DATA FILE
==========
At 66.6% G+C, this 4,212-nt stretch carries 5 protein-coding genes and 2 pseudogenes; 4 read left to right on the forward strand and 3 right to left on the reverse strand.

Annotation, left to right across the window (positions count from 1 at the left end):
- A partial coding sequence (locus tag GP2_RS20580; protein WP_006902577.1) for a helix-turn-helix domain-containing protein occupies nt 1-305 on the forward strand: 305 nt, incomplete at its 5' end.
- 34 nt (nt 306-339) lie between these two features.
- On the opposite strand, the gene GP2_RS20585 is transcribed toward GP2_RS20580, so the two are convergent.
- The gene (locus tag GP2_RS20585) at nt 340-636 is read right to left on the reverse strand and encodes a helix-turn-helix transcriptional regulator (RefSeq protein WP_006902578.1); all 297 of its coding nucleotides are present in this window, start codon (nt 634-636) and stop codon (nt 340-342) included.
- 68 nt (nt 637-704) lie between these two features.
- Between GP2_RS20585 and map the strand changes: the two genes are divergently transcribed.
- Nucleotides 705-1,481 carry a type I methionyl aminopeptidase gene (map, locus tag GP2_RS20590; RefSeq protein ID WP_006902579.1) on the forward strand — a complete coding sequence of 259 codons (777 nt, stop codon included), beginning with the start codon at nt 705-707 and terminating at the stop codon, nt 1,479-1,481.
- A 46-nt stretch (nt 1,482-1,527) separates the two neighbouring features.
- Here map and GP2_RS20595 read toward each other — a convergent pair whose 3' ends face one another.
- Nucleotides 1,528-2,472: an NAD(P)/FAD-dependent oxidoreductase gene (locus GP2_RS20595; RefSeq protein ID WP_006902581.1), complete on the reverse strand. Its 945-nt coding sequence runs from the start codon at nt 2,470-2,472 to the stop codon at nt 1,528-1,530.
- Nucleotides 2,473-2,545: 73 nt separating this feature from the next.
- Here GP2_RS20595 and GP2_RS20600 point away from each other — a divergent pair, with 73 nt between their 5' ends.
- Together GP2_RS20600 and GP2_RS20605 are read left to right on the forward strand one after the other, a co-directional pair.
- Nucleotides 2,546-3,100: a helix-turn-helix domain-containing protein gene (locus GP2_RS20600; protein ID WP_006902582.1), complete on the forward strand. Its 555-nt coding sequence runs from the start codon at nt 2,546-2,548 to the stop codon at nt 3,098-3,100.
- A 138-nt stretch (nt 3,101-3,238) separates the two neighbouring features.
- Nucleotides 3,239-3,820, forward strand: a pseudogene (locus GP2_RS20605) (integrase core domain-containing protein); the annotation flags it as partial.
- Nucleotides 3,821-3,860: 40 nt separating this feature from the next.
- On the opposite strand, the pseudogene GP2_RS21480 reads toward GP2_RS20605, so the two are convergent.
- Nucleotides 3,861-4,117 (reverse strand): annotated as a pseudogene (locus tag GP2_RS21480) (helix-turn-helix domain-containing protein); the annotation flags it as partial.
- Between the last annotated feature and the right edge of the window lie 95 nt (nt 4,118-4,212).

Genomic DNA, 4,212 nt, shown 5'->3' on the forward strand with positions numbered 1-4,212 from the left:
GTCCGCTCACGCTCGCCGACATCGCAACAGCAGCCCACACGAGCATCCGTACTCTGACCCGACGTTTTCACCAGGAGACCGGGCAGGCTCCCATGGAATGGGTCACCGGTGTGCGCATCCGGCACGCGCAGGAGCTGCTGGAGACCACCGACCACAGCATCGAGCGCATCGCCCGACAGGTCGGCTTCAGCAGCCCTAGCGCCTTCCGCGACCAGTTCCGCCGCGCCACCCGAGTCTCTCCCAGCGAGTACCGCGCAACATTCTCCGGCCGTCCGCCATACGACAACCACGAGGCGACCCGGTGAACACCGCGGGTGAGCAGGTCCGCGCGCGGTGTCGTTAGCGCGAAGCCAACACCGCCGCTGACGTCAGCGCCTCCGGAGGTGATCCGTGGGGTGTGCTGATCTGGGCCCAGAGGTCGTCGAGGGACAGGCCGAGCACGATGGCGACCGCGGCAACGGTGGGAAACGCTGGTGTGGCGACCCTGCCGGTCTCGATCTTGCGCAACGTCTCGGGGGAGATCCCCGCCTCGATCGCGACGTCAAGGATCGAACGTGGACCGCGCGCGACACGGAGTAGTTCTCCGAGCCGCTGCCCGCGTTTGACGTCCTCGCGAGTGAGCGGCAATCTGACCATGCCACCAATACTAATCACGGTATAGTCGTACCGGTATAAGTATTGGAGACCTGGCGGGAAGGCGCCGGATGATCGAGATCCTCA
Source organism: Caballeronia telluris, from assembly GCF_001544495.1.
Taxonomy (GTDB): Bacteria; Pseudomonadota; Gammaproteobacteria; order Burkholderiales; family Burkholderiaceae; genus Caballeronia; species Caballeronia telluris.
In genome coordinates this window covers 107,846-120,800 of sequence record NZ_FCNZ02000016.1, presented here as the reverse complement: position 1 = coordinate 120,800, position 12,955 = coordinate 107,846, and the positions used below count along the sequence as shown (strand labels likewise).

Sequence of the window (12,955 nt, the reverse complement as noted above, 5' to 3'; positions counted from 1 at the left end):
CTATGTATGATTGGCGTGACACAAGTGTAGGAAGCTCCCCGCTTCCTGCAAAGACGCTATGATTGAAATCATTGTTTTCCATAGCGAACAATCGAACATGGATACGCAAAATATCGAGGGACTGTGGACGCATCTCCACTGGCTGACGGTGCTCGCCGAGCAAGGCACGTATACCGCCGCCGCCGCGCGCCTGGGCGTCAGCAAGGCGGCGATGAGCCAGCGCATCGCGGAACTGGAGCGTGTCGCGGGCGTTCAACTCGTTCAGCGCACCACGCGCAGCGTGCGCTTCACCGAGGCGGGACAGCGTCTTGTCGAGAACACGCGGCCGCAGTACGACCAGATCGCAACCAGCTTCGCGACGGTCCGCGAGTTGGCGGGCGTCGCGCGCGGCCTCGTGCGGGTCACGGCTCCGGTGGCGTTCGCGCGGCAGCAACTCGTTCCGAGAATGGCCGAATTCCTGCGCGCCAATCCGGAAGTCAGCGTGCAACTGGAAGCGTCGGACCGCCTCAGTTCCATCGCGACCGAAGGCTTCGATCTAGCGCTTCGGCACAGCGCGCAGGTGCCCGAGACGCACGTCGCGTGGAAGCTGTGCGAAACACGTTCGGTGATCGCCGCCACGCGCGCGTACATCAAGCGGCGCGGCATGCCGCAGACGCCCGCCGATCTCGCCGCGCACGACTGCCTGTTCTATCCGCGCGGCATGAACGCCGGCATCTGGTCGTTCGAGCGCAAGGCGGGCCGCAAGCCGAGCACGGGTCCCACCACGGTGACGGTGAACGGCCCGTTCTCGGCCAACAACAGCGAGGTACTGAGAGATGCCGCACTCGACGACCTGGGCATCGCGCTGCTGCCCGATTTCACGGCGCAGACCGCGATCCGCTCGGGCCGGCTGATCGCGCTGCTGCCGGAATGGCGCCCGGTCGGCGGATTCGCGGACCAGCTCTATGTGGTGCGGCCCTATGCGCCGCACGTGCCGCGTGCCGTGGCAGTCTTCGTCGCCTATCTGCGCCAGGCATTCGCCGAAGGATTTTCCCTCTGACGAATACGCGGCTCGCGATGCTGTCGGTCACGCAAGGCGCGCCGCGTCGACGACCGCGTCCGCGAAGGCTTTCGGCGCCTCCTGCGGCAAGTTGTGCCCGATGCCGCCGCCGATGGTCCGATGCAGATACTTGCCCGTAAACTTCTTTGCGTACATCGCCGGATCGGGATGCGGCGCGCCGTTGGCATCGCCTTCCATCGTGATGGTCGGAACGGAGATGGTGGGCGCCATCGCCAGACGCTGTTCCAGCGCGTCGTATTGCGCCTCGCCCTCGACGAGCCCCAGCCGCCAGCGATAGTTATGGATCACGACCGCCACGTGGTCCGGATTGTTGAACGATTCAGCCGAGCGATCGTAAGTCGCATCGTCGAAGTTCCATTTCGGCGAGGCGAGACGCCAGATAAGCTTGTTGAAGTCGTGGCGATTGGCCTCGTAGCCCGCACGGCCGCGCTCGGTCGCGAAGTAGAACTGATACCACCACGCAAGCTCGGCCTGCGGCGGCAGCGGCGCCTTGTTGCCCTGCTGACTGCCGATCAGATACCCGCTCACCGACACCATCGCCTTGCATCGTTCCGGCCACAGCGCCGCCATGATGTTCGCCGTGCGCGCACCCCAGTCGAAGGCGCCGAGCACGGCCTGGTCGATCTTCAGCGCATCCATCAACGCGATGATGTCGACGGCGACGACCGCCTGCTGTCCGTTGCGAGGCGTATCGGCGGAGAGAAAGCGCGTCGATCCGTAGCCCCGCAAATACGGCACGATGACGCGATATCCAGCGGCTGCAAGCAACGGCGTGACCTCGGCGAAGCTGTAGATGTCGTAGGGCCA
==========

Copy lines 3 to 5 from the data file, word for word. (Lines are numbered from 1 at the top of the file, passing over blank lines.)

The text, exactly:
- A partial coding sequence (locus tag GP2_RS20580; protein WP_006902577.1) for a helix-turn-helix domain-containing protein occupies nt 1-305 on the forward strand: 305 nt, incomplete at its 5' end.
- 34 nt (nt 306-339) lie between these two features.
- On the opposite strand, the gene GP2_RS20585 is transcribed toward GP2_RS20580, so the two are convergent.